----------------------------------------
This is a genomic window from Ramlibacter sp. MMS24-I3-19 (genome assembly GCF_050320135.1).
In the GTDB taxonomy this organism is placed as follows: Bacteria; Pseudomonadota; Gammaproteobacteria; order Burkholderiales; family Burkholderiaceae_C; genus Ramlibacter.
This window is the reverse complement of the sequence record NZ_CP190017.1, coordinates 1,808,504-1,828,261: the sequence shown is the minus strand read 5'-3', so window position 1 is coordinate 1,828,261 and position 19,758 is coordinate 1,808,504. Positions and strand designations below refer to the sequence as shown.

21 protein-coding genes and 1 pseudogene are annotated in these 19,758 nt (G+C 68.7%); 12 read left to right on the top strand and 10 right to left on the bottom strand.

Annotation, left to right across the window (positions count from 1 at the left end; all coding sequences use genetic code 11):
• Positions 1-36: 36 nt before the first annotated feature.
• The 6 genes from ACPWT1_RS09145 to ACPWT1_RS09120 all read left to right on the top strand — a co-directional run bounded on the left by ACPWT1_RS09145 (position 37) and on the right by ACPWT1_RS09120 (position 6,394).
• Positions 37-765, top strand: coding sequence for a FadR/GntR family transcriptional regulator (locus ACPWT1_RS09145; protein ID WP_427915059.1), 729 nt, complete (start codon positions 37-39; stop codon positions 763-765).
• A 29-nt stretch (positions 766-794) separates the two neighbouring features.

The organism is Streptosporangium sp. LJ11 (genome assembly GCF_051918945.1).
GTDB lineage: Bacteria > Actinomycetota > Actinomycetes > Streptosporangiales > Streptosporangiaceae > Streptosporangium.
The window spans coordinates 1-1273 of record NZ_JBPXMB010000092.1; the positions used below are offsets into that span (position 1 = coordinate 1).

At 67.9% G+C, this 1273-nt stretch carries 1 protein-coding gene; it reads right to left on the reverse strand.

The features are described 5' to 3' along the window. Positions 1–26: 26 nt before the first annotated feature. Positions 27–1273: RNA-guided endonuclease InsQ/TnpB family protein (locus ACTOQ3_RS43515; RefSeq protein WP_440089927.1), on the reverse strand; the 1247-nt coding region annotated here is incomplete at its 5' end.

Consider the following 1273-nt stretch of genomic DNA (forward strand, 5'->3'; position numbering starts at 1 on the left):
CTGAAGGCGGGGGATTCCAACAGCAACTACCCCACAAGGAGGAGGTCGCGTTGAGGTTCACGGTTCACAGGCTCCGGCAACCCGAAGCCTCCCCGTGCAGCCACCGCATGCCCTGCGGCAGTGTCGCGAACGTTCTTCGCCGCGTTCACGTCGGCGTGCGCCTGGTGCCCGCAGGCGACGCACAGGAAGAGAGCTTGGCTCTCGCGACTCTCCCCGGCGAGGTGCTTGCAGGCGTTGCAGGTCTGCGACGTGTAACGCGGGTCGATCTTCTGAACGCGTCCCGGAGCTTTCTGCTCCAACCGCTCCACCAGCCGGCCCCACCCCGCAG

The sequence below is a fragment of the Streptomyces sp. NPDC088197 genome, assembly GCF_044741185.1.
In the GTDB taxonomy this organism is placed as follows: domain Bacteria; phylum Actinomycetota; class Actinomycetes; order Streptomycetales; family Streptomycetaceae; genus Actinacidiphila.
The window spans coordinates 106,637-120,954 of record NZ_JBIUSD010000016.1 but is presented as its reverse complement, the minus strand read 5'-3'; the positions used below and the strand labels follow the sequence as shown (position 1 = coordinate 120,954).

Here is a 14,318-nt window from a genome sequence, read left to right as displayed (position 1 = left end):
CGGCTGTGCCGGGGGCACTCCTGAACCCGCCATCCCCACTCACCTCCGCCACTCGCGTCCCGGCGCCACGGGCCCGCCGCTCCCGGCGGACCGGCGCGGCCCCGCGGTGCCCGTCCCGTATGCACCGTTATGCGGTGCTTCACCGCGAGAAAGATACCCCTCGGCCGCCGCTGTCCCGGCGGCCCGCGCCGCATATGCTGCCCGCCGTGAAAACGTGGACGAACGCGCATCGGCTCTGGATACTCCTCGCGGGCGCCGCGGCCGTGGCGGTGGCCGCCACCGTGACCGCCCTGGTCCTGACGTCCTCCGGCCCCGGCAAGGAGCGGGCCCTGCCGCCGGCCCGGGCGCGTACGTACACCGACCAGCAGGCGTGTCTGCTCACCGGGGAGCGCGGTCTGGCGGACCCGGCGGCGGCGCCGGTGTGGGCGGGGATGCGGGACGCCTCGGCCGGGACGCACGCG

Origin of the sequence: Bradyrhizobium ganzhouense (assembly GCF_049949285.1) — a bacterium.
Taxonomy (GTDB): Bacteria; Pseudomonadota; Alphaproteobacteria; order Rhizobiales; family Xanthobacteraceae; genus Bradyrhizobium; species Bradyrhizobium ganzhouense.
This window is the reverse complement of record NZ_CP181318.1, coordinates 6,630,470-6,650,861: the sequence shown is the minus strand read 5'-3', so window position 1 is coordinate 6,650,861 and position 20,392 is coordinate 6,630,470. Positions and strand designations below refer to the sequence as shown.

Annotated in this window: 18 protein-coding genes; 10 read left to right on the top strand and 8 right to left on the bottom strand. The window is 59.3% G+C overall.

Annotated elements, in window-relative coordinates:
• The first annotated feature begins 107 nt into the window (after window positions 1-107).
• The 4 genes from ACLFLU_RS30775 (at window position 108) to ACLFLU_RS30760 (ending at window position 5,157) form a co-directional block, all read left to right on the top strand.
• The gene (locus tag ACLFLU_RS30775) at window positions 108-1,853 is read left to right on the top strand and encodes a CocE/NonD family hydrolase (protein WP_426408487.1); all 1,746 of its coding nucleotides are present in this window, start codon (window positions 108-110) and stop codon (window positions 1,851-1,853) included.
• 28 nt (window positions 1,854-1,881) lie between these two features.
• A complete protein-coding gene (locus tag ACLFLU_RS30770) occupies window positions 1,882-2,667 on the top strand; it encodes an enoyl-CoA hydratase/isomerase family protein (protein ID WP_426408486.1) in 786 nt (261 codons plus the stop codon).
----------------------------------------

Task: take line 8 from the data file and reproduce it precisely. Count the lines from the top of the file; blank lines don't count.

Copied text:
• Positions 37-765, top strand: coding sequence for a FadR/GntR family transcriptional regulator (locus ACPWT1_RS09145; protein ID WP_427915059.1), 729 nt, complete (start codon positions 37-39; stop codon positions 763-765).